Researchers believe they may have uncovered irregularities in a web of events surrounding the purchase and sale of land in the Manawatu after the collapse of carpetmaker Feltex.
University of Sydney accountancy academic Associate Professor Sue Newberry and economics researcher Dr Bill Rosenberg, of the Campaign Against Foreign Control of Aotearoa in Christchurch, are concerned about their findings. They have been investigating the downfall of Feltex and links with Godfrey Hirst, the Australian carpet company that targeted it for acquisition.
They say special companies 100 per cent-owned by Godfrey Hirst chairman and chief executive Kim McKendrick actually bought the two Feltex sites, not the company itself. McKendrick is an expatriate Kiwi living in Melbourne. Godfrey Hirst is owned by the McKendrick family.
The spectacular collapse of the New Zealand Stock Exchange-listed Feltex in September last year is still having repercussions. Thousands of out-of-pocket shareholders are planning to sue directors, vendors, issuers and promoters involved in the public float of the company in 2004 for as much as $250 million. The latest liquidator's report shows shareholders and unsecured creditors are owed at least $21m.
Newberry and Rosenberg are demanding answers to what they believe are two major concerns raised by Companies Office records and material released under the Official Information Act. The first is that the sale of two Feltex properties totalling 42ha in Marton and Foxton, which required Overseas Investment Office (OIO) clearance, was not to Godfrey Hirst – as publicly stated – but to McKendrick, through two companies, Kakariki Equities and Foxton Equities, which were set up in September last year, and are 100 per cent-owned by McKendrick.
Companies Office data shows both companies were established on September 7, the day after Feltex announced that Godfrey Hirst had pulled back for the time being from its $141.8m takeover offer. The second is the price paid for the properties. The OIO shows the sale to McKendrick's two companies was for $5,861,058, but the price of the planned re-sale of the larger, Marton, site to a company, Kakariki Industrial Park, established on December 15 last year, is unknown, as is the level of profit on it and where the money went.
Newberry and Rosenberg believe a third concern is the corporate ownership of Godfrey Hirst New Zealand through a Vanuatu company, Olympic Pacific, owned by the McKendrick family. Vanuatu is a well-known South Pacific tax haven favoured by Australian corporates.
According to the OIO, the application by Kakariki Equities and Foxton Equities to buy the two sites was made on October 2, and said the applicants intended to close the Kakariki scouring plant at Marton. The plant closed last October with the loss of 44 jobs, even though OIO approval was not granted until March 30 this year.
The Feltex deal was made by John Strowger and Andrew Jessop, of Chapman Tripp in Auckland. Strowger, who was named New Zealand's dealmaker of the year at the 2007 Australasian Law Awards this year, did not answer questions emailed to him by The Press.
The Press also put questions on the land deal to McKendrick through Godfrey Hirst's New Zealand public relations adviser, Senescall Akers, but McKendrick declined to comment. PR spokesman Geoff Senescall said that was because Godfrey Hirst was a private company and under no obligation to answer or disclose the information. To all intents and purposes, McKendrick and Godfrey Hirst were the same thing, Senescall said.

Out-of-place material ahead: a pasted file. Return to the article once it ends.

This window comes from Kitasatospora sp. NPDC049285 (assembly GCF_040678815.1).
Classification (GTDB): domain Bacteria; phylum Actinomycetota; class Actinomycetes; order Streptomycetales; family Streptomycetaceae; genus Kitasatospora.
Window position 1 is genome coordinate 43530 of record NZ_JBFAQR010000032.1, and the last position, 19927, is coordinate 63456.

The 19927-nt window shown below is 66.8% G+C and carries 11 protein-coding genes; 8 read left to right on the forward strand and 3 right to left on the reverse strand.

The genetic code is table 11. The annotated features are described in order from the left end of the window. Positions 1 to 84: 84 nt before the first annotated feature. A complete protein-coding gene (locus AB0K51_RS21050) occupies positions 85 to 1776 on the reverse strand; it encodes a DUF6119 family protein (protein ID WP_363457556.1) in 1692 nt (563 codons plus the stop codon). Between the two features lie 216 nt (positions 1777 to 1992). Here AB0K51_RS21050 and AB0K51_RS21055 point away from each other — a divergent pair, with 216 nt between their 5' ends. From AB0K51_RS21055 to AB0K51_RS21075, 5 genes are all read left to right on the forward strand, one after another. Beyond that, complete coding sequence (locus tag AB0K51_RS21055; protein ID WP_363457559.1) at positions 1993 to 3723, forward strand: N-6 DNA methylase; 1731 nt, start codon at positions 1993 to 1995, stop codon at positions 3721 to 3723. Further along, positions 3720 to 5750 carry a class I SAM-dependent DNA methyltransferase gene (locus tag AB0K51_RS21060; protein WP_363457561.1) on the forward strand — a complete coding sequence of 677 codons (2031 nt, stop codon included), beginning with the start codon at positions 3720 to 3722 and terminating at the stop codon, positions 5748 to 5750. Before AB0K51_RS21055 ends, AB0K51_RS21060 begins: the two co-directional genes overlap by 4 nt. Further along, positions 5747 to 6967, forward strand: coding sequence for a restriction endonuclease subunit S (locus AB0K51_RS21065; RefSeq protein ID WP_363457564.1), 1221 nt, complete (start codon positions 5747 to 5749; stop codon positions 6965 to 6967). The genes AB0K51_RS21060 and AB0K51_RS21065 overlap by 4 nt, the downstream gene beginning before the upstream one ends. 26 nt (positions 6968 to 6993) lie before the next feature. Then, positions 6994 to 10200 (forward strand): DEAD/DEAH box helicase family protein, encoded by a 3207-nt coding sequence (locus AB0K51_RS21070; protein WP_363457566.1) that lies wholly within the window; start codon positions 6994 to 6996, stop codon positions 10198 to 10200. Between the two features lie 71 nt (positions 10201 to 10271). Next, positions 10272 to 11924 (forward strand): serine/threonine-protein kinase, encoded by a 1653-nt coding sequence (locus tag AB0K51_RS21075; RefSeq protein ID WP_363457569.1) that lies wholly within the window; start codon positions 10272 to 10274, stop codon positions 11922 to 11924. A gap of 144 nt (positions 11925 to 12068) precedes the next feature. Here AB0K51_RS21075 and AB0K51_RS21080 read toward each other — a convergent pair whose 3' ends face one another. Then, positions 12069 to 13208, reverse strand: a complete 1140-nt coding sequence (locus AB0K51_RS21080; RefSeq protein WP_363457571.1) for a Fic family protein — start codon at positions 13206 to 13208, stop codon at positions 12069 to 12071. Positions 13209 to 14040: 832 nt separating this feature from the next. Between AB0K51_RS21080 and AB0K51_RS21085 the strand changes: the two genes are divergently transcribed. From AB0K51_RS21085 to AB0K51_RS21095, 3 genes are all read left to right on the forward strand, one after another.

However, Newberry disagreed, and cited work by two Sydney University professors, Frank Clarke and Graeme Dean, which said "the notion that private companies' affairs are private, and public companies are public, is utter nonsense". Newberry said: "Applied to this situation, it is worth noting that Feltex was a major public company and Feltex's shareholders and creditors have lost a considerable amount of money in this debacle. "Godfrey Hirst might regard itself as a private company, but the matter is one of considerable public interest, as evidenced by the news reports and court cases." Any suggestion that the company and McKendrick were one and the same in the land deal was flawed, Newberry said.
"It is not correct to say that McKendrick himself is Godfrey Hirst (GH), especially because the claims made before this buyout proceeded was that GH was buying Feltex as a going concern, suggesting that Feltex would continue in operation. "Had it been disclosed that Feltex was being broken up in the buyout and that McKendrick himself was buying parts of it separately for on-selling, I suspect there would have been even greater public concern about what was happening. "The reality is that at least these two properties were split off from the deal and McKendrick purchased them himself. McKendrick is a related party of GH, but he is not GH," Newberry said.
Rosenberg said there were questions over whether Feltex shareholders were given a "fair deal". "The sales to McKendrick's two companies broke up Feltex's assets, apparently with McKendrick being the sole beneficiary. "If the company was to be broken up, presumably because the assets were worth more individually than as a going concern, the receiver could have realised a greater return and the Feltex shareholders may well have been the beneficiaries. "But there was considerable public interest in it not being broken up and it is disturbing to learn that, in fact, part of it was," Rosenberg said.